Women in Combat

Hardening Our Resolve
E-mail debates of newsworthy topics.
April 10 2003 4:23 PM

Women in Combat

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Dear Stephanie,

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Women in the combat arms first—I agree; who needs 'em? As long as the brass develop their requirements based on the mission necessity of being able to bench-press a Humvee to qualify as an artilleryman, the rest of us should salute smartly and consider ourselves dismissed. As we've both pointed out, there are a million ways to get to the front, and the honest woman knows she's much better-utilized, and much happier, in other career fields. Folks with something to prove are a pain at best, a hazard to the mission at worst.

You raise many provocative but sometimes inexplicable points in your post—is our disagreement over Tailhook whether it is acceptable for military members to assault fellow military members or the overreaching of the inquiry that followed? You've done the reporting; if you say so, I will believe that female Navy, Army, and Marine officers regard their tits as community property (truly GI—government issue). Do you defend the right of male officers to attack unwilling female (let alone GI) ones as harmless, well-earned, manly fun? Pit vipers (civilian women who throng military functions looking for husbands and often behave whorishly) sign up for that kind of thing; female GIs do not. They were there for the camaraderie with their "brothers," not to be gang-groped by them. The fact that some laughed it off does not require the rest of them to. I most certainly would not have, though I would not have objected to those who were game. But I might have whispered to them that no one in uniform, male or female, would ever respect their authority again. Male GIs can get away with anything; female ones, nothing.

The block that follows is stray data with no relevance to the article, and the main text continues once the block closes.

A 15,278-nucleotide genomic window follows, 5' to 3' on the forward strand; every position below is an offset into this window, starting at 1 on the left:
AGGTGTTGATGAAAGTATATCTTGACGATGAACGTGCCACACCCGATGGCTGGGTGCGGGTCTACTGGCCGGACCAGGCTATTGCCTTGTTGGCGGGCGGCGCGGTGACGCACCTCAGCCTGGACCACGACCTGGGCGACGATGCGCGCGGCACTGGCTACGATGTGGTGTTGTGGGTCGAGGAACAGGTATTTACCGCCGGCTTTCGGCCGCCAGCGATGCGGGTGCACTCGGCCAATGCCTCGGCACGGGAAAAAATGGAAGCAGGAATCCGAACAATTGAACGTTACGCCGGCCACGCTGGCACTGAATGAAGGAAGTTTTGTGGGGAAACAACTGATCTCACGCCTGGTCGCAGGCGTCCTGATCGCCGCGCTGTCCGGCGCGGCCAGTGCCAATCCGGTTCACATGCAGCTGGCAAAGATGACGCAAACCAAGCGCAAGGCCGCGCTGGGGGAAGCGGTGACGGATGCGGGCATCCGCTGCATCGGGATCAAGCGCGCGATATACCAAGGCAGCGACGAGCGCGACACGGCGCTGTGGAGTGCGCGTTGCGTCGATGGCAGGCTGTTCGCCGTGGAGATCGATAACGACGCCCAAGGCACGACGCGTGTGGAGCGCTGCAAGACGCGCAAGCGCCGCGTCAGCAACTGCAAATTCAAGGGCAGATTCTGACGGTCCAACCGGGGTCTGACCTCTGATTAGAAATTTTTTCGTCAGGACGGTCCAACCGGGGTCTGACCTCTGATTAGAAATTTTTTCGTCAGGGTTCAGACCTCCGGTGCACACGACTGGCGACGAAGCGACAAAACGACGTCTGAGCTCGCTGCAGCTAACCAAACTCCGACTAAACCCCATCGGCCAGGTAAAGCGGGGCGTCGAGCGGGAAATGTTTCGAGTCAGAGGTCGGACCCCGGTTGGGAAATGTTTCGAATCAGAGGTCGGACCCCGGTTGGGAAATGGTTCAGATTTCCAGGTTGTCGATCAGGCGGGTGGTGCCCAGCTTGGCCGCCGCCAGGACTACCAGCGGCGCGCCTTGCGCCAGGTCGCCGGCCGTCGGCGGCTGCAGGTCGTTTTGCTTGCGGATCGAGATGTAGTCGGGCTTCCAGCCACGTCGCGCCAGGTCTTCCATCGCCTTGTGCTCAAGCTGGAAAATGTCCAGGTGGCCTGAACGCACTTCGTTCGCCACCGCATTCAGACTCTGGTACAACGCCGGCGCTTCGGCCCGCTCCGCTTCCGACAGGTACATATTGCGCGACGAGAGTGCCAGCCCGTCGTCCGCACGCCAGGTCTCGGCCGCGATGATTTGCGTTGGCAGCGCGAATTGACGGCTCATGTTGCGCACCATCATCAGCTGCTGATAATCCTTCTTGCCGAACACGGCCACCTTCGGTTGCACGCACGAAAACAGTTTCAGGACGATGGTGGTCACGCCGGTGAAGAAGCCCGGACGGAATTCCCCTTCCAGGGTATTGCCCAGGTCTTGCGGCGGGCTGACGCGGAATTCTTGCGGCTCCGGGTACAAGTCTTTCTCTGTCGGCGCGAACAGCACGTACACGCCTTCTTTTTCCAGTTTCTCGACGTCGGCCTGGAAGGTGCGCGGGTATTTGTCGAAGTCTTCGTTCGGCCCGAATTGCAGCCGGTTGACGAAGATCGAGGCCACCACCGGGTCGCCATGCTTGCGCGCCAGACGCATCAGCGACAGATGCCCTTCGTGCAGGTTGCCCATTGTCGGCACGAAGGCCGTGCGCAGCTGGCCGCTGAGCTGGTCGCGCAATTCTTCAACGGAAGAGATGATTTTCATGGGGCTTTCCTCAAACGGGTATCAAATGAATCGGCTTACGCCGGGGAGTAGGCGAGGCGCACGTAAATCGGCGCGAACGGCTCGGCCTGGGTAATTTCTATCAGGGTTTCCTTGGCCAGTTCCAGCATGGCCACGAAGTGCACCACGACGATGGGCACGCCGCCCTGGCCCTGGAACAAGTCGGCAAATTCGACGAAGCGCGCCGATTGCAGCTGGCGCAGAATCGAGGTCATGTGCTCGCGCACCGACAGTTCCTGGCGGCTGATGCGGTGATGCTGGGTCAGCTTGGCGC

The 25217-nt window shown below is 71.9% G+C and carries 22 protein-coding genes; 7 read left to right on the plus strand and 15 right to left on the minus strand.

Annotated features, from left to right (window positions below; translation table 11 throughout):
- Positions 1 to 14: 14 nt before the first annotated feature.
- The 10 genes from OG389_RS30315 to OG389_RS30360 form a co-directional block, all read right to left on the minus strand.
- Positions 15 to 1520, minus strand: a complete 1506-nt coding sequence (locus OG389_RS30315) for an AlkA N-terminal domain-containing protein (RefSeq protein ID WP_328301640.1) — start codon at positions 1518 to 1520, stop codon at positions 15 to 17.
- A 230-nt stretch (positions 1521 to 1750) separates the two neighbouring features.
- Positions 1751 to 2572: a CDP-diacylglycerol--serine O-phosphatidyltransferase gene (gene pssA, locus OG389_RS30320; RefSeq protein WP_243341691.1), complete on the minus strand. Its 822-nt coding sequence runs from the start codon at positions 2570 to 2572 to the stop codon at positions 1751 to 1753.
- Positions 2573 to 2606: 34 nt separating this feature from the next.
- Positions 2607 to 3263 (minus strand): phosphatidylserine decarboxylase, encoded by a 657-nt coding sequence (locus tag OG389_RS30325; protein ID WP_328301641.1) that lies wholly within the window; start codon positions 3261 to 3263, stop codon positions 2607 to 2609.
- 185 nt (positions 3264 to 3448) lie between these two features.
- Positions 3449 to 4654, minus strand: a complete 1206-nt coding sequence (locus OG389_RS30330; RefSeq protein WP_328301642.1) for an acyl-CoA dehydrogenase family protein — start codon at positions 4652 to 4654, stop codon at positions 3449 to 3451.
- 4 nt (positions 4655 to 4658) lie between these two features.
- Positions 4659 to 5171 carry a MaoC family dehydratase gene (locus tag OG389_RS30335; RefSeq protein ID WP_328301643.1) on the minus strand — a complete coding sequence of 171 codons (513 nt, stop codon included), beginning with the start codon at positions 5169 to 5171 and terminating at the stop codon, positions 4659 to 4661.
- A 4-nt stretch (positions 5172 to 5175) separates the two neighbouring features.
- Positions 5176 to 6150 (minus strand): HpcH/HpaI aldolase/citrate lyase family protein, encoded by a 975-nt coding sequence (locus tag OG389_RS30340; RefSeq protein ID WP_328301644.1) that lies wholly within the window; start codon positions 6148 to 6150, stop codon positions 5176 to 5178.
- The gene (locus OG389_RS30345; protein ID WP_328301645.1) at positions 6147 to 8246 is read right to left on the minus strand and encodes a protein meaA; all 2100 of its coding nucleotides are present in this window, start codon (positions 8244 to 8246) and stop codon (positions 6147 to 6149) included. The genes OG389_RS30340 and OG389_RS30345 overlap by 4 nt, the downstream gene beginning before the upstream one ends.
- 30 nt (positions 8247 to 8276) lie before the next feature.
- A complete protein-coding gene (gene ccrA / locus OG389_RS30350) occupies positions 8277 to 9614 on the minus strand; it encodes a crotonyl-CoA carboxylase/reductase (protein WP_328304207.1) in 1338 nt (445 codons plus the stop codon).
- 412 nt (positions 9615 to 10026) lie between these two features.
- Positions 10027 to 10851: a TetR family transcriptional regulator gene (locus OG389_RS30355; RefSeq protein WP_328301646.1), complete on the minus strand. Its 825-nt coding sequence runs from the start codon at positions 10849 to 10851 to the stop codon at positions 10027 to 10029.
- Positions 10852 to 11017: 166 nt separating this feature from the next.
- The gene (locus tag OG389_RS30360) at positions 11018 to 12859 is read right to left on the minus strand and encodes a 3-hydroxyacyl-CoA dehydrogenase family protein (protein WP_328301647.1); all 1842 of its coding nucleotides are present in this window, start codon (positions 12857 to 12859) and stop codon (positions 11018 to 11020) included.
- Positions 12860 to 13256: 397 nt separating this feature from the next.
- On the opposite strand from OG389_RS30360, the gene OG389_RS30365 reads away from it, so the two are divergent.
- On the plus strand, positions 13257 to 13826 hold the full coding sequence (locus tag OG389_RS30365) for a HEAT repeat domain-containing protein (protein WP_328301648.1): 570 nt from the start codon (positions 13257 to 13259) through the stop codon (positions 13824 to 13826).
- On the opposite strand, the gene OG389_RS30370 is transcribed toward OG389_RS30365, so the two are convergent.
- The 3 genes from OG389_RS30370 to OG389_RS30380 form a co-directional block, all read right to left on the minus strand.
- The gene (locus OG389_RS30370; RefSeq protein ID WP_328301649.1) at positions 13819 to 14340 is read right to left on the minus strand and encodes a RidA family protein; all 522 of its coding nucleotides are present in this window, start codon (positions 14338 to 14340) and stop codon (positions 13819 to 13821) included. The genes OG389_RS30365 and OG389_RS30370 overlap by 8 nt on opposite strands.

You obviously haven't read my book, An American Story, either. In it, I describe some scenes at military parties that the average person would find hard to believe, but as long as everyone volunteered, no skin off my back. Usually, when a military party began to get out of hand, males would discreetly take up defensive positions around females and send clear "stand down" signals. More than once, one of my co-workers wordlessly extended an arm and escorted me away without a word as something lewd or dangerous was about to occur. I think the assaults were the problem, not that servicewomen objected to them. The overzealousness of the inquiry is certainly a worthy topic of debate.

As for TI's laughing at underperforming trainees: Of course they did, even in the "gone-to-hell-in-a-handbasket" '80s. It was too insignificant, and occurred too frequently, to mention. When I fell in that water obstacle, an instructor placed his nose square on mine and screamed bloody murder. Another did the same the entire length of the simulated machine-gun fire field I was low-crawling through too slowly for his liking. Another one did indeed laugh at me when I flailed into the net again and again as he tried to teach me to spike. In front of my entire flight (23 men, two women), he taunted me but stood there serving me that ball for as long as it took.

You do understand, Stephanie, that they were all on my side, just like the instructors who poured mud and boot kicks all over my father while he did squat-thrusts on Parris Island in the 1940s to prepare him to ship out to island-hop in the Pacific? They wanted neither my father nor me to fail; they took no joy in their abuse. They were not exercises in manliness. They wanted us to dig down deep and find out that we could face anything—say, capture by Iraqi torturers—however undignified we looked doing it. They were teaching us that the "enemy's" taunting and attacks should only harden our resolve, not that we were wussies for minding the abuse. They wanted us to realize that the real battle is not with outside distractions but within ourselves. So much drama over the renaming of the obstacle course. It wasn't about the hurdles. It was about learning that you could face them and hang tough. It's about gaining confidence, and it's not just GI women who need it. Not everyone was captain of the football team.

Again, your reporting must show a cadre of our best and brightest waiting to take the oath as soon as they can be assured of having mud and boot kicks rain down on them while they squat-thrust in 200 percent humidity before returning to barren barracks on bases without amenities. I can say with authority, however, that you seriously misapprehend the importance to GIs—who, after all, remain human—of simple pleasures like a decent base library, a Baskin Robbins, or a laptop. (Did they really distribute those? I was gypped.) With postings as provocative as yours were, I am hopeful that someone with reportorial expertise equal to your own will pick up the gauntlet and take over for me.

All the best,
Debra

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